Use summation notation to write the sum.
-4-12-36-...-8748

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- anonymous

Use summation notation to write the sum.
-4-12-36-...-8748

- chestercat

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- anonymous

\[\sum_{0}^{7} -4*3^n\]

- anonymous

that is correct

- anonymous

i think

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## More answers

- anonymous

Ok but could you please explain how you got that because this is a practice problem before I take my test...

- anonymous

Well, you can see that each term is 3 times the previous one. So your sequence is of powers of 3. The first term is -4 though which must corrispond to the 0th power of 3 since there are no 3's in its factored form

- anonymous

Ok now I have a choice of answers and yours does not match up exactly to any of them but it is close....

- anonymous

So then you just need to find where to stop by finding which power of 3 multiplied by -4 will yield 8748. I used\[\log_{3} 2187 = 7\]

- anonymous

That is the correct answer. You can find the correct power by simply counting and multiplying by 3 until you get to 2187, but it'll be the same. If that's not one of the possible answers then something is wrong with the way you've written the question here.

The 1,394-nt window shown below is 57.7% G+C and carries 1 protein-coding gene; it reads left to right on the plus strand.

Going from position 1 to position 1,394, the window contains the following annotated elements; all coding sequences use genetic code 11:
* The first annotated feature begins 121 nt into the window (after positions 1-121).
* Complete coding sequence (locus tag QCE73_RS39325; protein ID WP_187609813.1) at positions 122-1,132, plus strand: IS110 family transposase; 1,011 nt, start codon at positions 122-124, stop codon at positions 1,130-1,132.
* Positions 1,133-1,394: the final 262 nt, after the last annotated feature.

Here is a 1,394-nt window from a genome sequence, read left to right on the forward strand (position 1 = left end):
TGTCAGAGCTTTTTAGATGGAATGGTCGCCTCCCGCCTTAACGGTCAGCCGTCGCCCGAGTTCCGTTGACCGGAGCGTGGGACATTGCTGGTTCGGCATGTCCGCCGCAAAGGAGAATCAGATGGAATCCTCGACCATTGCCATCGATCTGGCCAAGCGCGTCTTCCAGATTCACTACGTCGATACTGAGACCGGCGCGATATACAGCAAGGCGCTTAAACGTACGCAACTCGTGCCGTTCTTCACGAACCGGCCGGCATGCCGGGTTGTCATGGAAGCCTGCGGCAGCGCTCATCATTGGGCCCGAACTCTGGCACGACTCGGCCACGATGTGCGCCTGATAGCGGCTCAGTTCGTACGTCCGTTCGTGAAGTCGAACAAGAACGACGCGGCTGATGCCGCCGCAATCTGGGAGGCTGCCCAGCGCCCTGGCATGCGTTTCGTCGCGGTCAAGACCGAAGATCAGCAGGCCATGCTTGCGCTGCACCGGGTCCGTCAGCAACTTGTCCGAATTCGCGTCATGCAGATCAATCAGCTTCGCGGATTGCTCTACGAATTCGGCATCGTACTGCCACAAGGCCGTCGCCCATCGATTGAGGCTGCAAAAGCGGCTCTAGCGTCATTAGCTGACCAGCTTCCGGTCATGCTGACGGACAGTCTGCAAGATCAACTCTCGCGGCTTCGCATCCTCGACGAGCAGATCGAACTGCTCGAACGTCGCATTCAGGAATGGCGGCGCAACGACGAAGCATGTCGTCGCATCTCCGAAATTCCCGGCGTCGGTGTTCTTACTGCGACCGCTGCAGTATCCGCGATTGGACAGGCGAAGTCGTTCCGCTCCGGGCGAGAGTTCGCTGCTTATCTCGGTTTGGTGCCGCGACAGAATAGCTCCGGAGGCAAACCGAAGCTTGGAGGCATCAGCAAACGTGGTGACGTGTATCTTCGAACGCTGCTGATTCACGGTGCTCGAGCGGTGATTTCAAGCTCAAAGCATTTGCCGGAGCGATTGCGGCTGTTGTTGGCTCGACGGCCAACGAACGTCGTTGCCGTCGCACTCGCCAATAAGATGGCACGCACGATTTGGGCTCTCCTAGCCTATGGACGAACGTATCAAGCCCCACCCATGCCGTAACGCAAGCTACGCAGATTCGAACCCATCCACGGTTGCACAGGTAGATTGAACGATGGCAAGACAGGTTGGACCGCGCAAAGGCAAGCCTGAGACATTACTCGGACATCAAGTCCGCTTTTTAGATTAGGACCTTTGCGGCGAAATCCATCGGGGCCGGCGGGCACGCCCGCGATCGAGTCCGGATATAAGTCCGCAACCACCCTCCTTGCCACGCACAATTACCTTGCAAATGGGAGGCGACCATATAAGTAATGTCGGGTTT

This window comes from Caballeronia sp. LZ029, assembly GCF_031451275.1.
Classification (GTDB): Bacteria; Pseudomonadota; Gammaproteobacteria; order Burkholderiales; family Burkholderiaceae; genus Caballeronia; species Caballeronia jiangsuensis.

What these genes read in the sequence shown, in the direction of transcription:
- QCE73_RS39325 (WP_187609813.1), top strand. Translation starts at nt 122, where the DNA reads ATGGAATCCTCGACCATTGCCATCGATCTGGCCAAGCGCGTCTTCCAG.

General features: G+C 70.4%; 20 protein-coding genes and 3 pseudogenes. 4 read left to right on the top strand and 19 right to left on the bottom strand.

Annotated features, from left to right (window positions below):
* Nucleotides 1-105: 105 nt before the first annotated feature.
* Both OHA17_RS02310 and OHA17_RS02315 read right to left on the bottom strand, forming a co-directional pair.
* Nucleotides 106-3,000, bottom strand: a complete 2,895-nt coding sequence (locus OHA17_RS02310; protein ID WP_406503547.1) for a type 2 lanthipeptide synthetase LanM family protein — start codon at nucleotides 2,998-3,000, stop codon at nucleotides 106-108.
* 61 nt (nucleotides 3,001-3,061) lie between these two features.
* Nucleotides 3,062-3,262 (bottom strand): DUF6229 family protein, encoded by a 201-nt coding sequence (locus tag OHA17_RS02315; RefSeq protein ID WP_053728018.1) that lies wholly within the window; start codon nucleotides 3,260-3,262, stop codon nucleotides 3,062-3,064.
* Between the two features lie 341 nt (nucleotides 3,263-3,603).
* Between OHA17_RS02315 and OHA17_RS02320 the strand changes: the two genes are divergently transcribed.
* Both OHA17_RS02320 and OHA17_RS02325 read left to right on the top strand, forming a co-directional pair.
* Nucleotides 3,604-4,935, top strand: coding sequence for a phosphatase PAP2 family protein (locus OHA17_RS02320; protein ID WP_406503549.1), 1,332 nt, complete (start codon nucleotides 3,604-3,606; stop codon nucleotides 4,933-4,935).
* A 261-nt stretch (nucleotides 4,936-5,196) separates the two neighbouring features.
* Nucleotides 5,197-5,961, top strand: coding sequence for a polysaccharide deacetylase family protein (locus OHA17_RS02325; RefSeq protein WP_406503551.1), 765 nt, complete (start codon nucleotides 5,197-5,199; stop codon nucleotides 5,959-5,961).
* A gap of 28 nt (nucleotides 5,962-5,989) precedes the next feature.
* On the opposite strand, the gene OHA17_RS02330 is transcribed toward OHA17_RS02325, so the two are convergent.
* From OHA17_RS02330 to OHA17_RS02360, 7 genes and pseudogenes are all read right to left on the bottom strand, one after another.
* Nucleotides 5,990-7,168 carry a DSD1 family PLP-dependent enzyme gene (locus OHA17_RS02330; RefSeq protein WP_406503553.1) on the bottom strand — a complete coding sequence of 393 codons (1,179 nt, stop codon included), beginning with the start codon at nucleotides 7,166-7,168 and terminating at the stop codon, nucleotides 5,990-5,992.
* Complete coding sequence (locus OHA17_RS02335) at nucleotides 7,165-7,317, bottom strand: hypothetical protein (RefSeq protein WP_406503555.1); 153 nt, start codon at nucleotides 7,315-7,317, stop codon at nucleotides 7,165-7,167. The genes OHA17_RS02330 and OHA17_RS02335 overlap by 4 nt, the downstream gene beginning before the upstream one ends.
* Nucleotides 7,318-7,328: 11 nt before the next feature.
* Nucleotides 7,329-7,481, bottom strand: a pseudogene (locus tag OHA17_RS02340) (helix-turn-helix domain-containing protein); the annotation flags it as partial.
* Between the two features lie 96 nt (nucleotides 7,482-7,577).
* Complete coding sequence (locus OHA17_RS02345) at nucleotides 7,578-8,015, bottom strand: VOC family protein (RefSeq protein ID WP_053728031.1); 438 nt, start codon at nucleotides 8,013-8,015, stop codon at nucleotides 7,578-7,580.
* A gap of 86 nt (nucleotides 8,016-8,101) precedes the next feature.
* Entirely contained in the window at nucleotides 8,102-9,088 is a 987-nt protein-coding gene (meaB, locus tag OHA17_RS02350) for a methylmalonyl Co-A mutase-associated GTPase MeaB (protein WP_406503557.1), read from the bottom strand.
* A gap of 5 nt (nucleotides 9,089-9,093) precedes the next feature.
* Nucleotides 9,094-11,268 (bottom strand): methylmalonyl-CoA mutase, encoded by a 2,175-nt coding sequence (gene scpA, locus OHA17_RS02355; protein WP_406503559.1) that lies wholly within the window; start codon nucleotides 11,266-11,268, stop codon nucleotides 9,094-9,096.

- anonymous

\[\sum_{1}^{8}-4\times3^{n-1}\] do any of your answers correspond to this instead? same thing, just diff notation

- anonymous

Yes One does... How did you come up with that?

- anonymous

you get that if you take -4 as the 1st term, rather than the 0th term

- anonymous

oh ok that makes sense.. Thanks!

- anonymous

Yeah, changing your index to start at 1 just means that each of your n's will be 1 more than each of mine, Therefore you will stop at 8 and multiply 4 by 3^(n-1)

- anonymous

ohhhh ok I gotcha now! Thanks a lot!

- anonymous

You can also write it as going from 2 to 9 and use n-2 or 3-10 and use n-3, etc. They will still be the same sum because they will have identical terms.

- anonymous

wouldn't it make more sense to take it -4 as the first term though? because having a '0th' term implies that there is nothing there...but yeah, either way you'll get the same answer

- anonymous

cool thanks ya'll!

- anonymous

What about...Find the sum of the infinite series.
\[\sum_{i=1}^{\infty}2(-1/4)^i\]

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